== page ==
First Published: 5:16pm, Jun 09, 2013
- PAS’ Dr Dzulkefly Ahmad said that the final audit report should be made available for deliberation in Parliament.
KUALA LUMPUR (June 9): PAS wants directly negotiated and sole source contracts awarded by Petronas to be audited by the National Audit Department, and for the evaluation criteria and contract terms to be opened for scrutiny.
PAS research centre executive director Dr Dzulkefly Ahmad said that the final audit report should be made available for deliberation in Parliament.
He claimed that in terms of transparency, Petronas’ performance was not up to par because important information such as the evaluation criteria for contracts awarded are not disclosed to the public.
He pointed out that Petronas, as the de facto owner, custodian and regulator of upstream oil and gas in Malaysia, is morally answerable to all its stakeholders, essentially every single citizen of Malaysia.
Therefore, Petronas shoulders added responsibilities which public listed companies such as Exxon-Mobil and Shell do not have to bear, he told a press conference at the PAS headquarters here today.
Dzulkefly was responding to a statement by Petronas president Tan Sri Shamsul Azhar Abas that the national oil corporation’s disclosure is in the same standards of other oil and gas companies
Dzulkefly had recently highlighted the Malaysia’s ranking dropped from the 22nd spot in 2010 to 34th this year in the 2013 Resource Governance Index (RGI). The RGI measures the quality of governance in the oil, gas and mining sector of 58 countries.
Minister in the Prime Minister’s Department Datuk Paul Low has attributed the drop to Petronas’ overseas agreements disclosure.
However, Dzulkefly opined that in the context of RGI, the disccussion about Petronas is centered on its role inside Malaysia.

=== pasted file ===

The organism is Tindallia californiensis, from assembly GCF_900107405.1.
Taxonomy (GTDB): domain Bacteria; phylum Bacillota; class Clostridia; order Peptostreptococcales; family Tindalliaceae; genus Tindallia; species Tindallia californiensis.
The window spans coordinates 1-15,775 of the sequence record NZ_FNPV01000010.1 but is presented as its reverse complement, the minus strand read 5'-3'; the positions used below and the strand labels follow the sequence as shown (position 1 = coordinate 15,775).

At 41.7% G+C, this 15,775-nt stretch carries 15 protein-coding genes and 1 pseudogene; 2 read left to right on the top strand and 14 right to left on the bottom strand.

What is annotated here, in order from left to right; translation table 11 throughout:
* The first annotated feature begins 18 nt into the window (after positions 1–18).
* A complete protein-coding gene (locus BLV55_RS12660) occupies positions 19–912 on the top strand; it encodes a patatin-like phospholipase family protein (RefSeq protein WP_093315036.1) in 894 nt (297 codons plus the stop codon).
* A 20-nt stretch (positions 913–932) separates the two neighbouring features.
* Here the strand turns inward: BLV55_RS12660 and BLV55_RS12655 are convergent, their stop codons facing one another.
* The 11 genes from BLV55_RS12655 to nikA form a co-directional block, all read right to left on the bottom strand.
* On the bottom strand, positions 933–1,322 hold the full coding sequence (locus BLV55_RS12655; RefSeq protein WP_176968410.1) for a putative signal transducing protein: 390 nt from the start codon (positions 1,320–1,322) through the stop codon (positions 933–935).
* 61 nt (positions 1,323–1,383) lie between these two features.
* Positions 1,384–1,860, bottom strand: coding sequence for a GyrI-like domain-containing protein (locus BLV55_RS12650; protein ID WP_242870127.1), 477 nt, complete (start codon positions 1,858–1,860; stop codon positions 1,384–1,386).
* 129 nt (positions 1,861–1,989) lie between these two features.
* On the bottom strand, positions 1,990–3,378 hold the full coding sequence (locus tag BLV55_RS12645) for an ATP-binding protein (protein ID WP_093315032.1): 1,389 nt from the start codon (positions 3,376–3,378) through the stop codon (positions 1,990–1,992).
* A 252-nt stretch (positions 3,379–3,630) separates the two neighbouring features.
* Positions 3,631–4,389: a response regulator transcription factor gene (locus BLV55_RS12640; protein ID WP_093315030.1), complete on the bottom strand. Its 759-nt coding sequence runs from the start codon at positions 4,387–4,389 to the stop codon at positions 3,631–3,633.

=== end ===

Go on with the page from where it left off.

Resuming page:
He pointed out that Petronas has the responsibility to ensure that it operates businesses in the most efficient way, with lowest total cost of ownership, not merely lowest initial capital expenditure and highest yield amid fair and transparent contract distribution, as well as to groom local oil and gas service and technology providers to become global champions.
Petronas, being a company bestowed with a monopoly, should do at least reasonably well, but it should also benchmark its performance against peers such as Norway’s Statoil or Brazil’s Petrobras, he added.
“The real performance can only be evaluated if the public is allowed dissect deeper, and obtain secondary-level information such as the unit production cost (UPC), unit development cost (UDC), total initial cost of each contract, total cost of variation orders, crude and refined products trading procedures among other things.
“More often than not, the ups and downs of these indicators can be directly attributed to strength or weaknesses in executing works due to competency and performance of selected contractors and subcontractors,” said Dzulkefly
Citing an example, Dzulkefly asked why the corporation’s subsidiary Petronas Carigali had to pay for the non-performing time of the Kencana-Mermaid 1 (KM1) drilling rig owned by SapuraKencana when most of the faults were clearly attributed to the inefficiency of the contractor.
He added that external auditors must be allowed to examine the basis for awarding the contract to Kencana-Mermaid, basis of rates agreed in the contracts and the loopholes made available in the contract, whether intentionally or not, in order to facilitate subsequent variation orders.
Dzulkeflt went on to say that with regards to contracts awarded to SapuraKencana, Petronas must disclose:
a) How much variation orders it or its Production Sharing Contractors (PSCs) have to paid to SapuraKencana via its subsidiary TLO for the various marine installation contracts which have been almost a near-monopoly for the last few years;
b) What is the evaluation criteria used in various tender evaluation exercises that has allowed SapuraKencana to keep on winning contracts despite high variation orders and below average performance; and
c) Contract terms and conditions for external auditors to ascertain the weaknesses and loopholes that have caused hundreds of millions in variation orders.